NSW to Expand the Prison System, Yet Again

by Paul Gregoire
Prison bars

As Sisters Inside chief executive Debbie Kilroy put it to Sydney Criminal Lawyers in early 2017, building more prisons doesn’t alleviate overcrowding in the system, rather it simply means that fresh inmates are needed to fill vacant beds, with new facilities eventually becoming overfilled as well.

The Berejikilian government has recently cited ever-rising prisoner numbers as the reason behind a cabinet subcommittee considering the western Sydney industrial hub of Camellia as the most likely site for a new 1,000 bed correctional facility set for construction over the next four years.

The Herald obtained these details via freedom of information laws, with three senior government members confirming that the site is preferable as the prison would be located in between the Parramatta courts and Silverwater Correctional Centre.

However, the reasoning behind constructing an additional facility right in the middle of greater Sydney seems somewhat suspect, especially when taking into account that a recent and quite substantial expansion of the NSW prison system has only just taken place.

The never-ending boom

As part of the 2016 Budget, the Baird government announced a $3.8 billion package designed to increase the NSW prison capacity by 7,000 new beds. This aimed to boost numbers in existing facilities by 4,200 beds, along with an extra 2,800 in new or reopened correctional centres.

This increase didn’t include the recent addition of the Clarence Correctional Centre located southeast of the NSW town of Grafton. The largest corrections facility in the country, the privately-run Clarence provides an additional 1,700 beds to accommodate the rising prison population.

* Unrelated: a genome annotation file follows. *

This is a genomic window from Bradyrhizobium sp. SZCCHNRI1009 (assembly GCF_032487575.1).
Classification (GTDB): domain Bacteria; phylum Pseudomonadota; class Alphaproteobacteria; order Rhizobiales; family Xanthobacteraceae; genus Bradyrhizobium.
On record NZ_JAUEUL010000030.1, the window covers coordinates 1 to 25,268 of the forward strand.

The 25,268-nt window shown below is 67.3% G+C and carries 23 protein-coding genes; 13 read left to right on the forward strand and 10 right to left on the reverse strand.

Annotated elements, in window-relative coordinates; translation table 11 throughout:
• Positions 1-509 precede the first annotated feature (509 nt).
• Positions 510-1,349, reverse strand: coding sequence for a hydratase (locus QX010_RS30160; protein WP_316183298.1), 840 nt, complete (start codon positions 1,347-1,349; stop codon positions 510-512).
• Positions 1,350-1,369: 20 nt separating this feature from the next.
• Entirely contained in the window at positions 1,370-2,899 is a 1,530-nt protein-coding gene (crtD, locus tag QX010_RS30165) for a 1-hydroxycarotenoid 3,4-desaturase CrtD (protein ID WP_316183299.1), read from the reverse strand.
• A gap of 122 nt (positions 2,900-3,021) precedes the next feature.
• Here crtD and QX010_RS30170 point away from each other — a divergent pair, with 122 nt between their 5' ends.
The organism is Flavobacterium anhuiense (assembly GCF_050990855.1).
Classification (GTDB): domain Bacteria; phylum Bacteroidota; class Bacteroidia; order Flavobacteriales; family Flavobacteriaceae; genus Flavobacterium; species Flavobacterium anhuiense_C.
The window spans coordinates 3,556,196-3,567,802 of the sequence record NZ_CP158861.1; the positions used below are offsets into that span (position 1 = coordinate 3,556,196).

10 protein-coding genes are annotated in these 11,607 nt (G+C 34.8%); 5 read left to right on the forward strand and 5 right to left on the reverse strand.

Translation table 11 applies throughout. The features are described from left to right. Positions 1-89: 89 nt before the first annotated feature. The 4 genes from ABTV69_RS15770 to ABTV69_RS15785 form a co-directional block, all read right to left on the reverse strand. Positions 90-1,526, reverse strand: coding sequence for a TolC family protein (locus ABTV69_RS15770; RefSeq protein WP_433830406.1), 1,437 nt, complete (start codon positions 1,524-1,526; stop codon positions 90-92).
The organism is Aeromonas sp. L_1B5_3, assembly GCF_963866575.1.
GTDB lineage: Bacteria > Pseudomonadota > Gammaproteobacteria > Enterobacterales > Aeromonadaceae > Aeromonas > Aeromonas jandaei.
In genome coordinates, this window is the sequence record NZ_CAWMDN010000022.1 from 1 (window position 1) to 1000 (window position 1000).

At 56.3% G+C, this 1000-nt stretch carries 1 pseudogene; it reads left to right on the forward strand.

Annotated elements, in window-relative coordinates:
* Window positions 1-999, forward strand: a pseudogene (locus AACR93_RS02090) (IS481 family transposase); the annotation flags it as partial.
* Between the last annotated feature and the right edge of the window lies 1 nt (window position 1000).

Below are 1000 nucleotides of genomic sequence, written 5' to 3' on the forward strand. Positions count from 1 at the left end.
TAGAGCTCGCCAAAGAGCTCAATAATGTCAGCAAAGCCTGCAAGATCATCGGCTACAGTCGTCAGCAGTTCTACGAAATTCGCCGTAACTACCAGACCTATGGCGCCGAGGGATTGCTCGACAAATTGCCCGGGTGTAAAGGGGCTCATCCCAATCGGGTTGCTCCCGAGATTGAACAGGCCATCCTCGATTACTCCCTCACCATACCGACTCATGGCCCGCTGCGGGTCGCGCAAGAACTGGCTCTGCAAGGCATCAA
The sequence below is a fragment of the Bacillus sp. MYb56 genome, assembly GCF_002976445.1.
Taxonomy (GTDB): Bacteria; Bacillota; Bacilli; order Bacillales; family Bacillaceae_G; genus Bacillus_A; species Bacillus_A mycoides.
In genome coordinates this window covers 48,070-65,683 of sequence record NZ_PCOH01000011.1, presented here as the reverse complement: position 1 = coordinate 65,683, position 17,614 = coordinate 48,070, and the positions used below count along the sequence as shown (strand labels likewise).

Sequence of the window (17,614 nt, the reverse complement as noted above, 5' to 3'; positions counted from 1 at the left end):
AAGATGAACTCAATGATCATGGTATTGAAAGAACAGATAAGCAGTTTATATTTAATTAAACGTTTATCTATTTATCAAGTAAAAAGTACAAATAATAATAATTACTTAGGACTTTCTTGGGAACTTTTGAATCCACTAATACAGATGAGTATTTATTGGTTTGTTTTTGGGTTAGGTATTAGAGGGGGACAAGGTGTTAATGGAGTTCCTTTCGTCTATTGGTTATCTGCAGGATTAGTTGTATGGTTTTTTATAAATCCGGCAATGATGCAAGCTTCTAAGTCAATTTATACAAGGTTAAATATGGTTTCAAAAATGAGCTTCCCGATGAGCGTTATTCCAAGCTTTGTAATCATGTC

This is all despite BOCSAR figures revealing that in September, the 12,701 adults in the state’s facilities marked a 6 percent pandemic-related reduction in numbers over the 12 months prior.

Indeed, Corrective Services NSW is expecting a further rise in inmates numbers over the next decade due to “policing activity”.

The disconnect in this equation is that while the incarcerated population has been rising since the turn of the century, it’s been accompanied by a steady decrease in crime.

So, this trend shows that regardless of illegal activity, if provisions are made to house extra inmates, authorities will produce bodies to fill beds.

Jailing is failing

As UNSW professor of criminology Eileen Baldry wrote in the Herald last week, the Berejikilian government should be required to produce evidence to prove that building more prisons and incarcerating more citizens really does make the state a safer place.

The professor suggests this in light of the fact that all major Australian inquiries into carceral matters have found that rather than reducing crime, the incarceration of citizens actually produces more societal harms.

“Being in prison does not rehabilitate,” Baldry maintains, “more than half of those who are sentenced to prison go back behind bars, and most go back many times.” She further adds that these institutions are criminogenic, meaning they produce illegal activity.

So, when considering that government-commissioned inquiry findings and BOCSAR-produced data reveal that prisons aren’t solving any perceived crime problems, the continued expansion of the correctional system on the part of NSW authorities would indicate it must be churning quite a profit.

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Author

Paul Gregoire

Paul Gregoire is a Sydney-based journalist and writer. He has a focus on human rights issues, encroachments on civil liberties, drug law reform, gender diversity and First Nations rights. Prior to Sydney Criminal Lawyers®, he wrote for VICE and was the news editor at Sydney’s City Hub.

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